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Bungarribee estate was established in 1822 by Colonel John Campbell (1770–1827) for the purpose of breeding horses for the East India Company. Campbell’s Bungarribee Homestead was listed in 2000 on the NSW Heritage Register. One of his sons was Charles James Fox Campbell, a pioneer pastoralist in South Australia, after whom the Adelaide suburb of Campbelltown is named.
Following the death of Campbell in 1827 the estate was sold. A subsequent owner, Charles Smith, established Bungarribee stud shortly after 1830, which only had pure-bred English horses. Bungarribee was a major rural employer and breeding area for Australia’s horse racing industry. Bungarribee’s horses dominated the emerging racing scene in NSW in the 1820s and 1830s, and many of Australia’s most prominent race horses trace their bloodlines to Bungarribee. Steel-trap Drive is named after one of the most successful horses of this era and runs through the middle of the site. Many of today’s most prominent race horses can trace their history along Steel trap’s blood line. Manto Street is named after Manto, one of the greatest horses that was one of the main breeding mares at Bungarribee. Sir Hercules Parade is named after Sir Hercules, who was the sire of the 1866 Melbourne Cup winner The Barb. Additional names include Velocity Parade, Gipsy Street, Emigrant Parade, Emancipation Street and Bet Hyatt Avenue – all named after successful thoroughbreds bred at Bungarribee.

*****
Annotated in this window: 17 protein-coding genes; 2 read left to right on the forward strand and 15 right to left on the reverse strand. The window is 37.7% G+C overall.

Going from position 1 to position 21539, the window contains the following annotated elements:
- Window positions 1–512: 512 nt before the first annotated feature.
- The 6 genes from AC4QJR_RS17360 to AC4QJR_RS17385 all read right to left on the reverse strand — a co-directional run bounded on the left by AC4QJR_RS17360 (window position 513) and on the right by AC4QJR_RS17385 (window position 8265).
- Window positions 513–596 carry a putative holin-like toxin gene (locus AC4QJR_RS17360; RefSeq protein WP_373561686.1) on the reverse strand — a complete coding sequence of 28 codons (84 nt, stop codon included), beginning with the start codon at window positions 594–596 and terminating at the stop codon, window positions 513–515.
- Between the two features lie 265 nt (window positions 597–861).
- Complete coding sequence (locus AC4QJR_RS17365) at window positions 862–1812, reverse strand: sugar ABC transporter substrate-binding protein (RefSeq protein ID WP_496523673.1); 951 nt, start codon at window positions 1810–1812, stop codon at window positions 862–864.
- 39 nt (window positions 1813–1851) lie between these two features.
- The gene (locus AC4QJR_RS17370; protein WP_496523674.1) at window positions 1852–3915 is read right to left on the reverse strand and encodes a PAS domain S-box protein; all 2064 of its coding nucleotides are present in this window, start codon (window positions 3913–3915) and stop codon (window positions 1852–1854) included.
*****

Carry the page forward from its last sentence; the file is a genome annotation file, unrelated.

In the 2016 Census, there were 2,638 people in Bungarribee. 36.0% of people were born in Australia. The next most common countries of birth were India 26.4%, Philippines 8.5%, Fiji 5.3% and Sri Lanka 3.8%. 24.9% of people only spoke English at home. Other languages spoken at home included Hindi 13.4%, Gujarati 13.4%, Tamil 4.8% and Tagalog 4.4%. The most common responses for religion were Hinduism 37.2%, Catholic 19.3% and Islam 8.5%.
Bungarribee contains Bungarribee Nature Reserve, which provides areas for dog-walking and casual recreation. A cage-free zoo, Sydney Zoo, is to be established in the Western Sydney Parklands at Bungarribee.
Approximately 500 metres from the northern end of the suburb is Doonside railway station, which is on the Western Line of the Sydney Trains network. It provides direct links east to Blacktown, Parramatta and Sydney CBD and west to Mount Druitt and Penrith. Due to the new developments there is a new bus stop on Steel-trap Drive. The Great Western Highway is nearby and provides access to the M4 and M7 motorways.
Getting there by Taxi:
Call or Text 0412093850
To Airport: $87-$97
To Sydney CBD: $77-$89
*Maxi Charges is 50% extra
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